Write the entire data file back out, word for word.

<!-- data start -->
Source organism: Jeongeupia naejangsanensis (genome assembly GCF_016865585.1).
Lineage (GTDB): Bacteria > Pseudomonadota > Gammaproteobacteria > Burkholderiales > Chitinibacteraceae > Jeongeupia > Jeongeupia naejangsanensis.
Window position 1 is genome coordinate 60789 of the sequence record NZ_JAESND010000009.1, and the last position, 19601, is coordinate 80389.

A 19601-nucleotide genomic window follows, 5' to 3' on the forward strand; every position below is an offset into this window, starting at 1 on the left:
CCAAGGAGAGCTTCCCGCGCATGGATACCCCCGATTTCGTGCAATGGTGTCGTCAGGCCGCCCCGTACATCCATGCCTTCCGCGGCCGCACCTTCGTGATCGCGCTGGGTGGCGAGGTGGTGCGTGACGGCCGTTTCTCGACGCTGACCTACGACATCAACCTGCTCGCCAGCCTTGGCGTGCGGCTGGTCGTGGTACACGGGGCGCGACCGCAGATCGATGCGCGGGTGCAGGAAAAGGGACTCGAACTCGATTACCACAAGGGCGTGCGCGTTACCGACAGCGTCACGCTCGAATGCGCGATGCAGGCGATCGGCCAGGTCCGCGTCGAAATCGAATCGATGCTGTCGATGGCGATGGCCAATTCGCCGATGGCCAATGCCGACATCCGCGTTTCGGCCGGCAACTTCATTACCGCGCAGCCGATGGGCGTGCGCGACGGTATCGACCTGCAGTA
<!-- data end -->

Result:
Source organism: Jeongeupia naejangsanensis (genome assembly GCF_016865585.1).
Lineage (GTDB): Bacteria > Pseudomonadota > Gammaproteobacteria > Burkholderiales > Chitinibacteraceae > Jeongeupia > Jeongeupia naejangsanensis.
Window position 1 is genome coordinate 60789 of the sequence record NZ_JAESND010000009.1, and the last position, 19601, is coordinate 80389.

A 19601-nucleotide genomic window follows, 5' to 3' on the forward strand; every position below is an offset into this window, starting at 1 on the left:
CCAAGGAGAGCTTCCCGCGCATGGATACCCCCGATTTCGTGCAATGGTGTCGTCAGGCCGCCCCGTACATCCATGCCTTCCGCGGCCGCACCTTCGTGATCGCGCTGGGTGGCGAGGTGGTGCGTGACGGCCGTTTCTCGACGCTGACCTACGACATCAACCTGCTCGCCAGCCTTGGCGTGCGGCTGGTCGTGGTACACGGGGCGCGACCGCAGATCGATGCGCGGGTGCAGGAAAAGGGACTCGAACTCGATTACCACAAGGGCGTGCGCGTTACCGACAGCGTCACGCTCGAATGCGCGATGCAGGCGATCGGCCAGGTCCGCGTCGAAATCGAATCGATGCTGTCGATGGCGATGGCCAATTCGCCGATGGCCAATGCCGACATCCGCGTTTCGGCCGGCAACTTCATTACCGCGCAGCCGATGGGCGTGCGCGACGGTATCGACCTGCAGTA